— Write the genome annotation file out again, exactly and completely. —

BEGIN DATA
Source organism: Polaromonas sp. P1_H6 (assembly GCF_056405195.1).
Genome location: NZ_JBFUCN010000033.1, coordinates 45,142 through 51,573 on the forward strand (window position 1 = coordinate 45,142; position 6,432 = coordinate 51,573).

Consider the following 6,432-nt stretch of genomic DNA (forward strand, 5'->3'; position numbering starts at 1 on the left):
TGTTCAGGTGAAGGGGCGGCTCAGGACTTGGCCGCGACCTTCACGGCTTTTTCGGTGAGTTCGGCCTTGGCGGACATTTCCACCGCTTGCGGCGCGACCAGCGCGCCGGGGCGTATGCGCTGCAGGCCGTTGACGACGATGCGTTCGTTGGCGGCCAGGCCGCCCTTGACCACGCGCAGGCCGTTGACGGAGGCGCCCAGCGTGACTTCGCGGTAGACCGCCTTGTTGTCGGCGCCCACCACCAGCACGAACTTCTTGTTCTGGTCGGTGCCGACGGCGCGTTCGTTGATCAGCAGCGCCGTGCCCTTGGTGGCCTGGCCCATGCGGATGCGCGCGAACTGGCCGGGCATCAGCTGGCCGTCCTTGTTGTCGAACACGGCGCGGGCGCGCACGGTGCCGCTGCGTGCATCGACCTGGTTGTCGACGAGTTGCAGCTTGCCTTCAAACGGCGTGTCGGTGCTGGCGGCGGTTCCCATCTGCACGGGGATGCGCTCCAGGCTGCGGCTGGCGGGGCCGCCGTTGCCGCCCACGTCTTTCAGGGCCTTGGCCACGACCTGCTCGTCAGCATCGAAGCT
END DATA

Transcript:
Source organism: Polaromonas sp. P1_H6 (assembly GCF_056405195.1).
Genome location: NZ_JBFUCN010000033.1, coordinates 45,142 through 51,573 on the forward strand (window position 1 = coordinate 45,142; position 6,432 = coordinate 51,573).

Consider the following 6,432-nt stretch of genomic DNA (forward strand, 5'->3'; position numbering starts at 1 on the left):
TGTTCAGGTGAAGGGGCGGCTCAGGACTTGGCCGCGACCTTCACGGCTTTTTCGGTGAGTTCGGCCTTGGCGGACATTTCCACCGCTTGCGGCGCGACCAGCGCGCCGGGGCGTATGCGCTGCAGGCCGTTGACGACGATGCGTTCGTTGGCGGCCAGGCCGCCCTTGACCACGCGCAGGCCGTTGACGGAGGCGCCCAGCGTGACTTCGCGGTAGACCGCCTTGTTGTCGGCGCCCACCACCAGCACGAACTTCTTGTTCTGGTCGGTGCCGACGGCGCGTTCGTTGATCAGCAGCGCCGTGCCCTTGGTGGCCTGGCCCATGCGGATGCGCGCGAACTGGCCGGGCATCAGCTGGCCGTCCTTGTTGTCGAACACGGCGCGGGCGCGCACGGTGCCGCTGCGTGCATCGACCTGGTTGTCGACGAGTTGCAGCTTGCCTTCAAACGGCGTGTCGGTGCTGGCGGCGGTTCCCATCTGCACGGGGATGCGCTCCAGGCTGCGGCTGGCGGGGCCGCCGTTGCCGCCCACGTCTTTCAGGGCCTTGGCCACGACCTGCTCGTCAGCATCGAAGCT